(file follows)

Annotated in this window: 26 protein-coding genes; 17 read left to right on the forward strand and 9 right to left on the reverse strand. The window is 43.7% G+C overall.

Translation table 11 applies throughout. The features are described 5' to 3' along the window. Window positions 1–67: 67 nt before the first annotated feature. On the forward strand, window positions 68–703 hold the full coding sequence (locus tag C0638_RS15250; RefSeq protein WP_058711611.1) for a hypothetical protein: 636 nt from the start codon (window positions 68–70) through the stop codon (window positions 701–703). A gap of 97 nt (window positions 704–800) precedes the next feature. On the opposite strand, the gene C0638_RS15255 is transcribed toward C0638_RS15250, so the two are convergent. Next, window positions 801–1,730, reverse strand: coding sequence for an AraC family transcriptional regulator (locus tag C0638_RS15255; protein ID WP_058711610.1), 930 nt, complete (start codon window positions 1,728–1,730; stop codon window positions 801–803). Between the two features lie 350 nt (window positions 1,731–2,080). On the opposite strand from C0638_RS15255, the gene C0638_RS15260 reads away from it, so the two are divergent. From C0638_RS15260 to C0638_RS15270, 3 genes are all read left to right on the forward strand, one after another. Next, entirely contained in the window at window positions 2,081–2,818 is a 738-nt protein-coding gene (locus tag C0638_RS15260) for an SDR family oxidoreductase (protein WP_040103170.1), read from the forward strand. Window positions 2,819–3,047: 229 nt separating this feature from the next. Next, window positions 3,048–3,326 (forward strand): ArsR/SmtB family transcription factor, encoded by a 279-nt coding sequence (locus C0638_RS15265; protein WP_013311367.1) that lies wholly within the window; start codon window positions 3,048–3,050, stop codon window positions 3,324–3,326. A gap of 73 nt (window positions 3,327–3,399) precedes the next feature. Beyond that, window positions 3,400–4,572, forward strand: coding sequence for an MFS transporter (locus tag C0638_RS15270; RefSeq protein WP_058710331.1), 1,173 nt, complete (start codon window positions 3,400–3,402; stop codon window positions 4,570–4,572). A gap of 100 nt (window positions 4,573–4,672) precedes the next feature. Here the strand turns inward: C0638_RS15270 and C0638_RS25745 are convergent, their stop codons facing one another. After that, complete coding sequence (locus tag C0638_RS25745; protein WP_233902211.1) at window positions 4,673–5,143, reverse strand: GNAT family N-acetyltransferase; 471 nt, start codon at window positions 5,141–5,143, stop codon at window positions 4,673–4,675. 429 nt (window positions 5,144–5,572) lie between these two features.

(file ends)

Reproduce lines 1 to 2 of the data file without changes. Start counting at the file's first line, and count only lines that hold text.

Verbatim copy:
Annotated in this window: 26 protein-coding genes; 17 read left to right on the forward strand and 9 right to left on the reverse strand. The window is 43.7% G+C overall.

Translation table 11 applies throughout. The features are described 5' to 3' along the window. Window positions 1–67: 67 nt before the first annotated feature. On the forward strand, window positions 68–703 hold the full coding sequence (locus tag C0638_RS15250; RefSeq protein WP_058711611.1) for a hypothetical protein: 636 nt from the start codon (window positions 68–70) through the stop codon (window positions 701–703). A gap of 97 nt (window positions 704–800) precedes the next feature. On the opposite strand, the gene C0638_RS15255 is transcribed toward C0638_RS15250, so the two are convergent. Next, window positions 801–1,730, reverse strand: coding sequence for an AraC family transcriptional regulator (locus tag C0638_RS15255; protein ID WP_058711610.1), 930 nt, complete (start codon window positions 1,728–1,730; stop codon window positions 801–803). Between the two features lie 350 nt (window positions 1,731–2,080). On the opposite strand from C0638_RS15255, the gene C0638_RS15260 reads away from it, so the two are divergent. From C0638_RS15260 to C0638_RS15270, 3 genes are all read left to right on the forward strand, one after another. Next, entirely contained in the window at window positions 2,081–2,818 is a 738-nt protein-coding gene (locus tag C0638_RS15260) for an SDR family oxidoreductase (protein WP_040103170.1), read from the forward strand. Window positions 2,819–3,047: 229 nt separating this feature from the next. Next, window positions 3,048–3,326 (forward strand): ArsR/SmtB family transcription factor, encoded by a 279-nt coding sequence (locus C0638_RS15265; protein WP_013311367.1) that lies wholly within the window; start codon window positions 3,048–3,050, stop codon window positions 3,324–3,326. A gap of 73 nt (window positions 3,327–3,399) precedes the next feature. Beyond that, window positions 3,400–4,572, forward strand: coding sequence for an MFS transporter (locus tag C0638_RS15270; RefSeq protein WP_058710331.1), 1,173 nt, complete (start codon window positions 3,400–3,402; stop codon window positions 4,570–4,572). A gap of 100 nt (window positions 4,573–4,672) precedes the next feature. Here the strand turns inward: C0638_RS15270 and C0638_RS25745 are convergent, their stop codons facing one another. After that, complete coding sequence (locus tag C0638_RS25745; protein WP_233902211.1) at window positions 4,673–5,143, reverse strand: GNAT family N-acetyltransferase; 471 nt, start codon at window positions 5,141–5,143, stop codon at window positions 4,673–4,675. 429 nt (window positions 5,144–5,572) lie between these two features.